Hearing that “Bev” had died April 16, I immediately thought of the old Hammond. Long-timers at the church remember how Shea, who lived nearby, sometimes sang concerts there. On one annual visit, he noted that the church’s electronic organ had seen better days, and since he was getting a new instrument for his home, he would give them his trusty Hammond. Only half as old as 104-year-old Shea, it served faithfully him, then us for half a century. How many times must that squat brown machine with its wonderful tremolo have accompanied Billy Graham’s famed soloist.

When I first heard the organ’s history, I sat on the bench and tried to pick my way through “I’d Rather Have Jesus.” When Shea was a young man still living at home in Canada, he was facing a particular spiritual struggle. His mother sensed her son’s trouble and left a copy of the poem by Rhea Miller on their piano.

“I’d rather have Jesus than men’s applause,” young Shea read when he saw it. “I’d rather be faithful to His dear cause;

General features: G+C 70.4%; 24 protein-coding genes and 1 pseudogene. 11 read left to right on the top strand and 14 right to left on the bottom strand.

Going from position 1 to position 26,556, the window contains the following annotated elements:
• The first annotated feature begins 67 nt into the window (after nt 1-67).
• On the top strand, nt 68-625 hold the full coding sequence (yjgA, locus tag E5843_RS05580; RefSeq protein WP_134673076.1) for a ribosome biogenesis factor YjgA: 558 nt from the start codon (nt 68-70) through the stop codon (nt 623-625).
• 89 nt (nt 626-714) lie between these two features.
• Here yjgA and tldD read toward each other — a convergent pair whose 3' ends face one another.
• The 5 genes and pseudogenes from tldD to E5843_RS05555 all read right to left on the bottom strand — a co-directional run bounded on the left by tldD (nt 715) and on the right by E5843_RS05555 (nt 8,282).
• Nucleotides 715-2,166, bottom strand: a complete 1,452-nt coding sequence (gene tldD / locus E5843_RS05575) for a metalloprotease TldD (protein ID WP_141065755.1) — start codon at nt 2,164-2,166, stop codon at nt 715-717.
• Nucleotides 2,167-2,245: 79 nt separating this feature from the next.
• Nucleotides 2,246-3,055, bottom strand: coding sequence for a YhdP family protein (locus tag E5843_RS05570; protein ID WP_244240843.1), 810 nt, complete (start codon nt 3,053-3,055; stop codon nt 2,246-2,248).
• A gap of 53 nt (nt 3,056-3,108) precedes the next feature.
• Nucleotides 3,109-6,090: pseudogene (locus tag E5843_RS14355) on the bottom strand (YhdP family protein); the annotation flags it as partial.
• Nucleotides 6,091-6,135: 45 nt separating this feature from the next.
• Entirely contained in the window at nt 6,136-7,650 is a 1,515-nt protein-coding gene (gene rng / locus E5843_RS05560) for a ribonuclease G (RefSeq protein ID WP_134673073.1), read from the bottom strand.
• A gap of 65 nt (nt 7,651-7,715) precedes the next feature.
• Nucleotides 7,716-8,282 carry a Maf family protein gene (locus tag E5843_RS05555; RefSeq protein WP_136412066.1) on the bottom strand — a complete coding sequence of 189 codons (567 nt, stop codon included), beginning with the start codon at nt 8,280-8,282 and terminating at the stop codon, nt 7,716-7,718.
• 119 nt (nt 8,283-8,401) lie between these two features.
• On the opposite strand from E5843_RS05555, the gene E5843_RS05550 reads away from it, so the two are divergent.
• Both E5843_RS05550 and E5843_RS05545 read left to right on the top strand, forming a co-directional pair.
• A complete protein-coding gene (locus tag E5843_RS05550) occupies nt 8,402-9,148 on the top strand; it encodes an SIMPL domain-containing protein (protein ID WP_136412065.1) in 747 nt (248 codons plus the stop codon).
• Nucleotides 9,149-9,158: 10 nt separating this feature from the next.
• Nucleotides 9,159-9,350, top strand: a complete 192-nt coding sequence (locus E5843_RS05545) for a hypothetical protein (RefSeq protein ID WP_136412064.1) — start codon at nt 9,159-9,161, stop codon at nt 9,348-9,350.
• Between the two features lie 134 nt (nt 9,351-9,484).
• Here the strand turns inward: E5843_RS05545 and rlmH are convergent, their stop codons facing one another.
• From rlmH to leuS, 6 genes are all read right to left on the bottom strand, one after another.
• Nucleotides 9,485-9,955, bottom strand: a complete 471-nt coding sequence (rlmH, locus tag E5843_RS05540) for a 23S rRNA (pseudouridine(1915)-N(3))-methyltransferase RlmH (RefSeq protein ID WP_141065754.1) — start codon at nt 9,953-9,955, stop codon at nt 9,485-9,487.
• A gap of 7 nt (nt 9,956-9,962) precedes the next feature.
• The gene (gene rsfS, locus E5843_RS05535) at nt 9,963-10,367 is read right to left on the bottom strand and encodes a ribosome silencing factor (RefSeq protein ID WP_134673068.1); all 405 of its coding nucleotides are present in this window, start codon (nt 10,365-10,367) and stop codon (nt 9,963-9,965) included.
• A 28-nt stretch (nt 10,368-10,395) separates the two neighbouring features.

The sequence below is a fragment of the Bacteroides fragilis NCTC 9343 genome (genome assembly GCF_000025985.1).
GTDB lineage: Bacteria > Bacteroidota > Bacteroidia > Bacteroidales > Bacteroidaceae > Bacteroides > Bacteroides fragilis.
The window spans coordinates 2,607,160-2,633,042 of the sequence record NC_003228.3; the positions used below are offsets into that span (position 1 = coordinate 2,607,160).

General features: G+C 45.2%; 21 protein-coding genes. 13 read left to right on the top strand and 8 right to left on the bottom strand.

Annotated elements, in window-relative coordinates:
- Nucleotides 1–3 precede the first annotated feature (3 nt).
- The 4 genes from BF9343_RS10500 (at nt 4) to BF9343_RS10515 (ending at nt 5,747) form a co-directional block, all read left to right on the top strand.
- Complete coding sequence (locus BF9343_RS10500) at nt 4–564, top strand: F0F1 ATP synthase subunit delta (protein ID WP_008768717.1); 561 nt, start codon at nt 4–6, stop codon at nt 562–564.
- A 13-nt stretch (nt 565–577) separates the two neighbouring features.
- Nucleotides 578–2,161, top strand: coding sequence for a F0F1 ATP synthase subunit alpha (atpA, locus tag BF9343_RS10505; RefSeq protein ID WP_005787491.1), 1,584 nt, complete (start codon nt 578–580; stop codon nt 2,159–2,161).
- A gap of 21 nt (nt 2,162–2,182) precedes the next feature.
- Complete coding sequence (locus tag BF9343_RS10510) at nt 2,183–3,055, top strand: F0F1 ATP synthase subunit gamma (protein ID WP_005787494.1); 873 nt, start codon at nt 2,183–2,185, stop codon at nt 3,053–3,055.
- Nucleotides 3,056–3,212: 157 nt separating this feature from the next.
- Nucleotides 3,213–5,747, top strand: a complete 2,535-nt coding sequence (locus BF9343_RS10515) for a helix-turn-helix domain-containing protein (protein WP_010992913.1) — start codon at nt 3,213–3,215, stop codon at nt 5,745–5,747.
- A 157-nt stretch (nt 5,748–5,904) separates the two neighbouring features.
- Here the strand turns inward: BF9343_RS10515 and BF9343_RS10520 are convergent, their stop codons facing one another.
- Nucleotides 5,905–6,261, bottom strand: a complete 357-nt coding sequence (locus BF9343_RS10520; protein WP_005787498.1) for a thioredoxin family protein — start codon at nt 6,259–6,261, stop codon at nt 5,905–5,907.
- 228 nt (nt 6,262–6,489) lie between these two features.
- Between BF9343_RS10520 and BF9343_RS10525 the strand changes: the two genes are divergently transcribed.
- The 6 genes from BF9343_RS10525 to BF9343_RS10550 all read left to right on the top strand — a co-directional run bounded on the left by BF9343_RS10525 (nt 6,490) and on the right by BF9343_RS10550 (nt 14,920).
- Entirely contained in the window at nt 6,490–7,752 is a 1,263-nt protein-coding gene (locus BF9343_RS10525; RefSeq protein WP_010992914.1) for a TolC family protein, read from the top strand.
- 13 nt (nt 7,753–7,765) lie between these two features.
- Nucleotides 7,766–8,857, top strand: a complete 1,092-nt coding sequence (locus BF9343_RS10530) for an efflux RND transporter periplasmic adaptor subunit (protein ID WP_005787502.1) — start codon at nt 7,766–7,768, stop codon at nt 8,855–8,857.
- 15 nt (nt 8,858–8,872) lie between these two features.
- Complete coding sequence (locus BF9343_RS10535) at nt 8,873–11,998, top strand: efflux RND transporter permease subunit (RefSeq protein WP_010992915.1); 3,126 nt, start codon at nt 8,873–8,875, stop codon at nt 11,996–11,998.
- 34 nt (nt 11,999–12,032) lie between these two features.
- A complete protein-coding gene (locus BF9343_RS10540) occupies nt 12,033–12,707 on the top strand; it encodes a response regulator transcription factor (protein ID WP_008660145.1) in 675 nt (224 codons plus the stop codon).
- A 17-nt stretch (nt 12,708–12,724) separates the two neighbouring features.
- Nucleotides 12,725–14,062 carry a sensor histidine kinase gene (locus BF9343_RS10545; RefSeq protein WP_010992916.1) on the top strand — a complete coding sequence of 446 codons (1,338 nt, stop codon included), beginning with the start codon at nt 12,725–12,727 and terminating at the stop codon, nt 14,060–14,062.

I’d rather have Jesus than worldwide fame,
I’d rather be true to His holy name.”

Shea at 20 made his choice and soon set the tune to music. He eventually gained fame not because he sought it, but because he turned to Christ. He could have been a star opera singer, but he chose the ministry instead.

Joining the Graham team in his 40s, Shea was Graham’s featured singer for more than 60 years. He produced 70 gospel albums, won a host of awards, and always sang about Jesus just before the evangelist preached. In Los Angeles and New York and Moscow and London, no matter how famous or contemporary the night’s musical guest, Shea always sang pure gospel in simple bass clef before Graham delivered the message of salvation.